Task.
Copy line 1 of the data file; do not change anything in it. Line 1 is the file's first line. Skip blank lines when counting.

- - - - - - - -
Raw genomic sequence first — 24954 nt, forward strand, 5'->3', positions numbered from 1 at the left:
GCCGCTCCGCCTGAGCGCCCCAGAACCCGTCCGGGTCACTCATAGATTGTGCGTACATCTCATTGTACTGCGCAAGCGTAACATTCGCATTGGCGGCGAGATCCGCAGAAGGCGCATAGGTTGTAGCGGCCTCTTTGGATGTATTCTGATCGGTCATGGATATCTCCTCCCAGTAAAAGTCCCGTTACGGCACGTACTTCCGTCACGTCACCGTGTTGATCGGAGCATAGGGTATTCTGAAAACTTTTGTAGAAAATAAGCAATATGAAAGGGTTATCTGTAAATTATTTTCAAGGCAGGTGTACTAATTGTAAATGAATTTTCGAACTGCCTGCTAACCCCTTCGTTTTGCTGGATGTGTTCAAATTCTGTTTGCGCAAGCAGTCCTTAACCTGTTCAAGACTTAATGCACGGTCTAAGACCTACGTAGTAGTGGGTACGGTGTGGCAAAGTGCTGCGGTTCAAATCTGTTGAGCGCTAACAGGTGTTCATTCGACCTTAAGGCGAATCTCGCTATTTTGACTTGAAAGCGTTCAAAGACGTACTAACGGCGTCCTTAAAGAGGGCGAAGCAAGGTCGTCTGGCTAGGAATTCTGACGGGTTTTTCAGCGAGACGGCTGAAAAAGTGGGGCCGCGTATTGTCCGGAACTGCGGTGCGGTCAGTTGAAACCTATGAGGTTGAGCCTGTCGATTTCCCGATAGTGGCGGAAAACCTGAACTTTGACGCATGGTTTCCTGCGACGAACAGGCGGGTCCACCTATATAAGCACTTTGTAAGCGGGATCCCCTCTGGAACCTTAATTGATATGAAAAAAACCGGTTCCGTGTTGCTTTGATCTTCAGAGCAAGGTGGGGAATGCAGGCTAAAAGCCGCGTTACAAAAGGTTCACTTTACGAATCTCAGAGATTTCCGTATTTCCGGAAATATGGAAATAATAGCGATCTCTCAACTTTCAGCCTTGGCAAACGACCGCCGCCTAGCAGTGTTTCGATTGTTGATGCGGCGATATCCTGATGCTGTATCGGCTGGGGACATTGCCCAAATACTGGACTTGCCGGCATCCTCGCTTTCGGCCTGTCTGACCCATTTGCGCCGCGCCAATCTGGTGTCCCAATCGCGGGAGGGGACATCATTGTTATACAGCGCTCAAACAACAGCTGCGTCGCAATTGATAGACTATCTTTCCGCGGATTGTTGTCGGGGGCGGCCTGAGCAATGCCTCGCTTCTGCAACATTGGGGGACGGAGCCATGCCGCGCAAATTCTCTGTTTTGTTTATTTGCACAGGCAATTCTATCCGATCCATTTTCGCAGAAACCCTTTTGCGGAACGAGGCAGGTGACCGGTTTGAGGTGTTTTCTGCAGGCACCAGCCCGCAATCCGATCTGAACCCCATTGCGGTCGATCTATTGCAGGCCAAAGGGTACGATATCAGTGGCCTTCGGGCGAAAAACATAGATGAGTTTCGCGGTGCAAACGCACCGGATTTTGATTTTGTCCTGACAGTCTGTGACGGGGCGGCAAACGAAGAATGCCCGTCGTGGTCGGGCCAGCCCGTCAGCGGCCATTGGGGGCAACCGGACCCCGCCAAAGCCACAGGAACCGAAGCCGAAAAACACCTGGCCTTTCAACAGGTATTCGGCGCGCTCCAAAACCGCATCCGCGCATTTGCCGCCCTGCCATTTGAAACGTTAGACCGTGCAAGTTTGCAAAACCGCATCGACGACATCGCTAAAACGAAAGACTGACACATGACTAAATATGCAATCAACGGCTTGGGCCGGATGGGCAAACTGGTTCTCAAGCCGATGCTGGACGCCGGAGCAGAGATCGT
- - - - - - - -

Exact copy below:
Raw genomic sequence first — 24954 nt, forward strand, 5'->3', positions numbered from 1 at the left: